Moore County Man Wants Bikes to Help Needy This Christmas
Earl Wright never owned a bicycle as a kid.
Life hasn't always been easy for him, and he knows what it's like to do without. He grew up sharecropping in Raeford and could never afford to buy one.
He says it's those early memories of yearning for a bike that have propelled him to reach out to needy children in his local community.
"Look where I come from, I'm not doing the best but I'm doing all right," he says. "I'm just giving back what God gave me. It's love, that's all it is."
Wright noticed old bikes and toys peeking out of garbage piles after people moved out of the homes he was cleaning. That's when he got the idea to turn other people's trash into treasure for the children in his neighborhood.
He brought new life to old bikes using parts he bought with his own earnings. He diligently polished dirty toys and made them look new again.7
Fifteen years ago, Wright coined the name for his work -- "Project Santa" -- as he drove his truck through the "projects" of Moore County handing out toys and bikes to kids on the streets at Christmas.
Each year, with the help of the local community and his "elves" (his best friends), Project Santa grows. Wright now focuses solely on bikes, and last year he handed out over 200 to needy kids.
Wright is a modest man. He admits he doesn't think he is doing anything out of the ordinary by helping these kids.
"If I can make even one kid out of 10 grin, I've done it," he says. "I'm happy with that."
The children lined up outside Bo's Foods in Southern Pines starting at 6 a.m. last Christmas morning. They stood in the rain, many of them still in their pajamas, just waiting for the bikes to arrive.
"It's all about the glow," Wright says. "I just want to see that glow from the kids."
Despite all his hard work and community support, they didn't have enough bikes for all the kids who showed up. This year, Wright says he expects more kids to come, and he and his "elves" are in desperate need of old bikes, tricycles, scooters and/or bike parts so they can have them ready on time. It is his goal for every child to go home with a bike this Christmas.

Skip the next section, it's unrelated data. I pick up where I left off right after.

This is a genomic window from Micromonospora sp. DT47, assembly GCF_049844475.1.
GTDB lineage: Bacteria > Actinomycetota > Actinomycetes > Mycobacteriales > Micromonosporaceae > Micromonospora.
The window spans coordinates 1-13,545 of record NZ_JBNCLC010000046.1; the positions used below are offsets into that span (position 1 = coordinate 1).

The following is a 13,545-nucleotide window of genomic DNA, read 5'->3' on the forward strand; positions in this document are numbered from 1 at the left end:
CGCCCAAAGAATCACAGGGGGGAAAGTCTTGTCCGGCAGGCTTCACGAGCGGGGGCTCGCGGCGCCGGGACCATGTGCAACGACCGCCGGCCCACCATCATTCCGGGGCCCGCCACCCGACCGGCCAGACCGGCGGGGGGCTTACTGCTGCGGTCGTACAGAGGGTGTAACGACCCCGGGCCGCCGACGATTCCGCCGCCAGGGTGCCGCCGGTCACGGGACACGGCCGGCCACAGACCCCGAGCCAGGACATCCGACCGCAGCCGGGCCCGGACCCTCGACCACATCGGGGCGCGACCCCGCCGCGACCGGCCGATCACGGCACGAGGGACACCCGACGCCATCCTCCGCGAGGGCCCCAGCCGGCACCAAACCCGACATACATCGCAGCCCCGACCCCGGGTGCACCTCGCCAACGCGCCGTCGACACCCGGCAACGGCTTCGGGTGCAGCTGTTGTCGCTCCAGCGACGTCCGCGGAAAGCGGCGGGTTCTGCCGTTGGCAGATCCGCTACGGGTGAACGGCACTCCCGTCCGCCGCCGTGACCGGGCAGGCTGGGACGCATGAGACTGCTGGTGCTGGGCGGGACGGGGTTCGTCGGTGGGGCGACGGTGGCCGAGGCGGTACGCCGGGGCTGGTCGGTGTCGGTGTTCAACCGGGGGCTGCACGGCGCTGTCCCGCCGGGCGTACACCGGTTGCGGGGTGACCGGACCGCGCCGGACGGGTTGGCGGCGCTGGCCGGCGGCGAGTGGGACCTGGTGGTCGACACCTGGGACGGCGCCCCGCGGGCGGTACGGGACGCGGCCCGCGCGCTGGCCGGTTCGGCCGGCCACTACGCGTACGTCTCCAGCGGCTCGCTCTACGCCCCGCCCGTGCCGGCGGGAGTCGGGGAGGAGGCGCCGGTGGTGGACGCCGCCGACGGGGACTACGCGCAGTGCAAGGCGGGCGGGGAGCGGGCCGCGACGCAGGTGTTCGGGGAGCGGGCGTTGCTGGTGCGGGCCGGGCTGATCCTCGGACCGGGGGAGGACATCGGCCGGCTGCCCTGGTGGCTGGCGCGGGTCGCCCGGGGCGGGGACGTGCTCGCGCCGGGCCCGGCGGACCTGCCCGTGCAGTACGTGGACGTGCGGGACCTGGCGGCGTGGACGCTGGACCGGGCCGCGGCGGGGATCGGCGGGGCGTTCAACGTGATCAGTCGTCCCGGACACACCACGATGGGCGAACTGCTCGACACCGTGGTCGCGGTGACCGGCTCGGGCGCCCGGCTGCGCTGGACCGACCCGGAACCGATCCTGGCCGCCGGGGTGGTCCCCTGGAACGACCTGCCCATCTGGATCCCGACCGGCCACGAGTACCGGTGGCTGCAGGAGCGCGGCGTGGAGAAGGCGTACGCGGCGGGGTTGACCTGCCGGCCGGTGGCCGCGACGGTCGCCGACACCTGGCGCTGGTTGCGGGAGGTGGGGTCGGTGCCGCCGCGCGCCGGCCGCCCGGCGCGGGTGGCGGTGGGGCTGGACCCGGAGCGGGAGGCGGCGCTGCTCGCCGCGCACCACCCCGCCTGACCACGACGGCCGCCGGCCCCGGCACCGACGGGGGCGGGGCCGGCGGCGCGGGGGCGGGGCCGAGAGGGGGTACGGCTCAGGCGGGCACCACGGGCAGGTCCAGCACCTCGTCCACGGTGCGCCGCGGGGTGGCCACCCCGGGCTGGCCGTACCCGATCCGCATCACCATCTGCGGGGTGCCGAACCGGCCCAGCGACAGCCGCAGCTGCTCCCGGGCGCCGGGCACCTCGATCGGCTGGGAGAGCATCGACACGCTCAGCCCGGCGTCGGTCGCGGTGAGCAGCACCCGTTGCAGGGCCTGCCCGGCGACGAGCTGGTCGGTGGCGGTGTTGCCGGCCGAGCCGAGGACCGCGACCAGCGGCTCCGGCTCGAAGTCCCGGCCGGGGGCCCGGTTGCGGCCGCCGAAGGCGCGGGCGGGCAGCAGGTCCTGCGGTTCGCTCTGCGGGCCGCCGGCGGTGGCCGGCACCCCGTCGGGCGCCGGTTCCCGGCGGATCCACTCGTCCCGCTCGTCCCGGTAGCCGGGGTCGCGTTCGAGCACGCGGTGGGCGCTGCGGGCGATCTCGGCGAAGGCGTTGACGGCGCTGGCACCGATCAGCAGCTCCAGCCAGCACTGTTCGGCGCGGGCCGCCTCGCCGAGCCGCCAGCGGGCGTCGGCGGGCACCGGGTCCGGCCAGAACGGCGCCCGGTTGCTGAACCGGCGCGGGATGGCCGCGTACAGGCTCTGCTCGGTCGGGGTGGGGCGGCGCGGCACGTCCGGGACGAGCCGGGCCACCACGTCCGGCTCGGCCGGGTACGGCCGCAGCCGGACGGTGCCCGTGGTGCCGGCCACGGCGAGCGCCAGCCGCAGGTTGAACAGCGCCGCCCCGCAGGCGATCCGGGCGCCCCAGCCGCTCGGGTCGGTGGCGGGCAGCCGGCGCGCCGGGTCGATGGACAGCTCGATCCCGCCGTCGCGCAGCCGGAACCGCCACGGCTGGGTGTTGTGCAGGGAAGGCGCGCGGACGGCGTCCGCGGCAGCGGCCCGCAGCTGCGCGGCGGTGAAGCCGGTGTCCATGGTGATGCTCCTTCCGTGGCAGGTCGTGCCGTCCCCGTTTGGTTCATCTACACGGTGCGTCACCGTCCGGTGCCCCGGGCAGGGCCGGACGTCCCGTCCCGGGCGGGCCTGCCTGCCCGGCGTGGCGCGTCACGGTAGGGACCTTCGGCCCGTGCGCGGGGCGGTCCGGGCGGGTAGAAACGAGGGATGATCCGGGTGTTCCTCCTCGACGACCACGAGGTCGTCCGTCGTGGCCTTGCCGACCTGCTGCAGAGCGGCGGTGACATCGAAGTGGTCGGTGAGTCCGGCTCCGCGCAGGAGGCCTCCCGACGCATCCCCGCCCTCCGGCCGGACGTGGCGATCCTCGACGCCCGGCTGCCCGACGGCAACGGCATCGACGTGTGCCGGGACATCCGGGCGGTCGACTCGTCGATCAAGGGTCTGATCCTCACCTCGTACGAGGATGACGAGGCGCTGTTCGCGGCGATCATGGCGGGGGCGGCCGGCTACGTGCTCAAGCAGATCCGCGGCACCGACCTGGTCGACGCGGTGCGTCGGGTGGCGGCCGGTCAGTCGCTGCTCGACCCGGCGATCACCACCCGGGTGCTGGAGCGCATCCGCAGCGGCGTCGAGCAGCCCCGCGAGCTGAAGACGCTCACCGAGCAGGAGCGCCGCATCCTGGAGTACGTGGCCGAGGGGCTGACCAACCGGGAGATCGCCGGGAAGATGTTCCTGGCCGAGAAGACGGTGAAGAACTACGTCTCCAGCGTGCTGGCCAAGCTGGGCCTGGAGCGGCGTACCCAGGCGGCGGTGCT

"Every child wants a bike," Wright says.
He wants them all to feel the wind on their faces so they can experience that indescribable rush of freedom as they pedal down a newly found path.
"Some of these kids aren't going to have anything under the tree at Christmas; they aren't going to get anything at all for Christmas," Wright says.
He wants to change that and give each child hope.
"They know I'm coming; if God lets them wake up Christmas morning, they know I'll be there," he says.
Wright wants to hand out 500 bikes this Christmas. He and his "elves" have already started working on them as each old bike is added to the pile in his yard.
They work against all the elements: the heat, bad weather and even the darkness, to make sure they are ready by the holiday. He adorns each finished bike with a tiny red stocking; just a little token of something extra to remind the kids each one was made with love.
Sharon Thompson, whom Wright refers to as Ms. Claus, has watched their front yard turn in to what she calls a "bicycle graveyard." It serves as a reminder to others that they are the real deal, she explains.
"Some people just don't believe it," Thompson says.
Last year, they had to make her a little path so she could reach the front door.
Thompson and Wright want people to know there is a lesson in all of this for the children. It's not just about the free bikes.
"We're giving to you, now go back and give to your community," she says.
They ask the children to bring two nonperishable food items so they can help others in need through the Moore County Coalition for Human Care. Last year, Wright delivered a truck full of food to help needy families in the county.
"I hadn't ever experienced anything that beautiful, and all it took was time and patience," Thompson says.
Many of the families they help have to choose between paying their light bill, having Christmas dinner or putting a few presents under the tree.
Thompson shares a heartfelt story about a little girl who handed over a bag of canned goods and said, "Now everybody gets to eat Christmas dinner and go home with a bike."
Wright recalled a story about a man who thanked him for sending each of his three children home with a bike. The man said it had been a rough year, and he wasn't able to give his kids a Christmas.
Wright wants anyone who needs a bike to go home with one. There is no screening process for who gets a bike and who doesn't. It's first come, first served.
They also reserve a space for adults who may have fallen under hard times and need a bike too. Wright encourages others to show up at the Bo's Foods parking lot Christmas morning to see what Project Santa is truly about.
"Being a part of this really showed me the true meaning of Christmas," he says. "My family was privileged to be there last year and see the excitement on the faces of all the children. It also broke our hearts to see the disappointment on the faces of the kids who went home empty-handed.
"Earl needs our help again, and seeing what I saw last year made it personal for me," says Bill Smith, owner of Bill Smith Ford-Lincoln-Mercury-Mazda. "I hope every child will go home with a bike this year."
Bill Smith Ford is the official drop off place for bicycles for Project Santa.
"If you are able to give a new or used bike or would like to make a donation to buy bike parts, please contact Cindy Allen at (910) 692-8765," says Smith.
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